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The Nymph of Figure Skating Waits for August

Posted February. 10, 2004 23:12,   


“What do I really want to do? I want to hang out with my friends. What don’t I like to do? My mom would scold me if I say this. Frankly, I hate skating. It’s so tiresome. I’m sick of it.”

Kim Yeon-a (Dojang Middle school) is a frail 14-year-old seventh-grade student who stands 1m54cm tall and weighs 37kg. Girls her age are excited by singer Lee Hyo-lee and gossip about good-looking TV talents that appear in sitcoms.

However, Kim Yeon-a, a figure skater representing Korea, has to stay on the ice all day long. She trains with other national athletes at the Tae-reung Sports Complex in the morning and spends her evenings on an individual training program with coach Kim Se-il at the Gwa-cheon Skating Center.

Her daily schedule consists of the repetitions of training. She couldn’t go to school even if her school started after vacation on February 9. The figure skating season lasts from September to March. She can’t take school lessons for this duration. Consequently, it is obvious that the young Kim is tired of skating.

But she has a reason to control her desire to be free and keep on skating. She is the youngest national figure skater, and she also has potential which can be acknowledged on the world stage.

In the women’s senior group of the 58th figure skating championship on February 5, Kim won the championship with a short program score of 8.56, a free style score of 8.56, and a total score of 1.5. She is evaluated as the best skater in 100 years of Korean figure skating.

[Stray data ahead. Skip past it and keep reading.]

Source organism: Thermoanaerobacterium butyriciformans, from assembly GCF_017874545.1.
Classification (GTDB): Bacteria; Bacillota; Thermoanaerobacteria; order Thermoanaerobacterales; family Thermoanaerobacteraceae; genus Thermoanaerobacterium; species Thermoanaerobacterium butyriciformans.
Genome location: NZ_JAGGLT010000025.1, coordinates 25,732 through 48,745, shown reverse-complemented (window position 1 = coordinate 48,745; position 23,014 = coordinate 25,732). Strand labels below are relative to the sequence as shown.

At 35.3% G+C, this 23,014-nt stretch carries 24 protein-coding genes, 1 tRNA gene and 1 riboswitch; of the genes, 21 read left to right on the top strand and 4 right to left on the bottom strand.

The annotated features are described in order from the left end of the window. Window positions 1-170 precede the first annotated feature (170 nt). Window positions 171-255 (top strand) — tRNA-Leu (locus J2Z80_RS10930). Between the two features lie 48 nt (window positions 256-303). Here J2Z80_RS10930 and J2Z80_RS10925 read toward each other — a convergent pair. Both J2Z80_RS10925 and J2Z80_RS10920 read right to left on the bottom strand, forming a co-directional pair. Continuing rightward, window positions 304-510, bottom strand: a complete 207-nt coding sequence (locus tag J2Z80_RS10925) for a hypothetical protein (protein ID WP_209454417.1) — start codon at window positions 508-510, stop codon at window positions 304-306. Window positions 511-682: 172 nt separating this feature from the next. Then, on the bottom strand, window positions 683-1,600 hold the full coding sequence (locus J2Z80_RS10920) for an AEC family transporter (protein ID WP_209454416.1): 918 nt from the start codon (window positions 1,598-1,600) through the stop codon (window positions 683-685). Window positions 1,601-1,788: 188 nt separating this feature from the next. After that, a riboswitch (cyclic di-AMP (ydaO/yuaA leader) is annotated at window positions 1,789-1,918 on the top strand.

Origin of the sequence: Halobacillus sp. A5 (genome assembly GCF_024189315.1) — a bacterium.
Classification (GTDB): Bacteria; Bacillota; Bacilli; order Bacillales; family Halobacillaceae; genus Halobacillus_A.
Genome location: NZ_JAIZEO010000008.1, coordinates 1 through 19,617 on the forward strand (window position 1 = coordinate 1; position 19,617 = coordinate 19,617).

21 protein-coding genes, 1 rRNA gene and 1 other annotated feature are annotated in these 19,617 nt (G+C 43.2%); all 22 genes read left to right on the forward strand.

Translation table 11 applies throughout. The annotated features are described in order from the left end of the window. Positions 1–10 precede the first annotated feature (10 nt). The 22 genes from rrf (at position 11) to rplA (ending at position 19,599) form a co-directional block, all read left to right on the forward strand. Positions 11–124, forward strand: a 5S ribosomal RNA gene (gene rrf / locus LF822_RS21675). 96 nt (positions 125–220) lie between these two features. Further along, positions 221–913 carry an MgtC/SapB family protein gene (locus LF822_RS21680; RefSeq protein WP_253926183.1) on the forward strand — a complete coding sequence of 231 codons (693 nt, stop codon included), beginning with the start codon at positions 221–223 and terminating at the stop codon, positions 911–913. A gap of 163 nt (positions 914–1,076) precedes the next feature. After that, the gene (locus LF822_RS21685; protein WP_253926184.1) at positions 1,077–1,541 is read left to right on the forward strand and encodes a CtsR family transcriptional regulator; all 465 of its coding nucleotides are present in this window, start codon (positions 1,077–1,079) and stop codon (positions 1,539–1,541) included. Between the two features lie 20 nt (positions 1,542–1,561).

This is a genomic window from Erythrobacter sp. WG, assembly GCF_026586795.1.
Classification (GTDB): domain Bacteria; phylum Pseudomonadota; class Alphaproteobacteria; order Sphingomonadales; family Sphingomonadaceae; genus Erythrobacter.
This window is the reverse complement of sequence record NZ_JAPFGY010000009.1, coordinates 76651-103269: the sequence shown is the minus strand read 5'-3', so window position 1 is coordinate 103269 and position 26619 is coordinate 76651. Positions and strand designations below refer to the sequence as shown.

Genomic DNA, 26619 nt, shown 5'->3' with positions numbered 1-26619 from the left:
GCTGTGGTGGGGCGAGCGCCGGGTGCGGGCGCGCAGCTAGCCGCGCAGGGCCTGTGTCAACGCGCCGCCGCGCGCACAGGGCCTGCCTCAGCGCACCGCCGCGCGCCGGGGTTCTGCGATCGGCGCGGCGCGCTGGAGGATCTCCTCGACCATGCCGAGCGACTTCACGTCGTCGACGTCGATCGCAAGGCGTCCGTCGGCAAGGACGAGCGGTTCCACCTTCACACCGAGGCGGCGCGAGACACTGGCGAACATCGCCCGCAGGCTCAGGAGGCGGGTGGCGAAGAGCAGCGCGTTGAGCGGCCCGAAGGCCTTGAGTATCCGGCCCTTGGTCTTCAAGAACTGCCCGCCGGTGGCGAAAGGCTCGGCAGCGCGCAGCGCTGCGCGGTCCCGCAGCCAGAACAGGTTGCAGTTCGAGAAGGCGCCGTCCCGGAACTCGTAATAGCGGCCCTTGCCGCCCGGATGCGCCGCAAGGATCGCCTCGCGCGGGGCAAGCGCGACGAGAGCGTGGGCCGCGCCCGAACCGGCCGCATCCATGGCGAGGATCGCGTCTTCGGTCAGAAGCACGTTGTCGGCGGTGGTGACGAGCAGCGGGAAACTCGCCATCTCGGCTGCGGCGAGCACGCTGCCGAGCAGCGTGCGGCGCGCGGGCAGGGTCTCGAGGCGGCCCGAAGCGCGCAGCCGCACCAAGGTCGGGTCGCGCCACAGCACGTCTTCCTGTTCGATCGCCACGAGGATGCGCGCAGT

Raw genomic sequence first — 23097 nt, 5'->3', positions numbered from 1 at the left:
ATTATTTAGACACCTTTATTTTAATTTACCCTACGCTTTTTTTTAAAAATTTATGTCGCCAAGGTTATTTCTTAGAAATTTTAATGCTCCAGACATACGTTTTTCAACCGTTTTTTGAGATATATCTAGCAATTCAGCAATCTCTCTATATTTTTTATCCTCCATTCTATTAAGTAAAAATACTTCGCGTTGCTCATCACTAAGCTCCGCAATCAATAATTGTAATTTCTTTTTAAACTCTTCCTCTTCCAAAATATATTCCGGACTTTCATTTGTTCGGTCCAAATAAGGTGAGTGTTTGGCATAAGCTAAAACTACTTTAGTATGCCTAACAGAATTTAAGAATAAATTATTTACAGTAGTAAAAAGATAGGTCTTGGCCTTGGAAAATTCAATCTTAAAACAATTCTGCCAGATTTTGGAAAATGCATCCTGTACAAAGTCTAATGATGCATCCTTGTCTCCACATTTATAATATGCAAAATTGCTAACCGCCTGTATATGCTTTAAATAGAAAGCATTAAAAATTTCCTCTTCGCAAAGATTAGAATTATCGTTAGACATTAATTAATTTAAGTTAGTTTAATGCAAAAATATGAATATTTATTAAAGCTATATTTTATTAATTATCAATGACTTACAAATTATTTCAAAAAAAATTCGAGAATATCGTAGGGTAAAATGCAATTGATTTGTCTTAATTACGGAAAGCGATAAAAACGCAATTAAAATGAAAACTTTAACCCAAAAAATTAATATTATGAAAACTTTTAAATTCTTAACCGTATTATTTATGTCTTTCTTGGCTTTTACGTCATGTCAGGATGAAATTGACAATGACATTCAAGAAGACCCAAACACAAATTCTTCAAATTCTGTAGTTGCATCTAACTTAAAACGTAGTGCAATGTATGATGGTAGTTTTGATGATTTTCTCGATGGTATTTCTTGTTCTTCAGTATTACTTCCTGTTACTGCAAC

She performed five hard degree triples (three revolutions) first among Korean female skaters, and she is currently challenging for a quadruple (four revolutions). Quadruples, which involves jumping and making four revolutions in the air, became a topic when Japanese Ando Miki did it first as a female skater in 2002.

If she performed a quadruple freely, it would not be just a dream for her to skate next to Michelle Kwan, who is Chinese-American and who has conquered women’s figure skating.

Kim began her skating career when she was 7 years old. She was introduced to skating after she learned it from her mother as a hobby, and got the focus when she won a gold medal in the elementary group of the Winter Sports Festival in second grade of the Kunpo Shinhung Elementary School. She became the “future of Korean figure skating” when she won back-to-back championships in the under-13s in 2002’s Slovenia Triglav and 2003’s Croatia Golden Bear.

Kim Hye-kyoung, an international executive of the Skating Federation, praises her, saying, “Yeon-a could place in high order even though she joins in an international championship right now. Her slender and long-legged figure stands in comparison with western skaters.” Lee In-sook, a figure skating executive of Skating Federation, commented, “Yeon-a’s jumping skill is at the highest level in the world. She will be able to win medals if she complements her program and expressive skill.”

Kim Yeon-a, not being able to participate in junior international championships because of her young age, will finally appear at the Junior Grand Prix Series in August. The day when Korea is an underdeveloped country of figure skating no more is coming soon.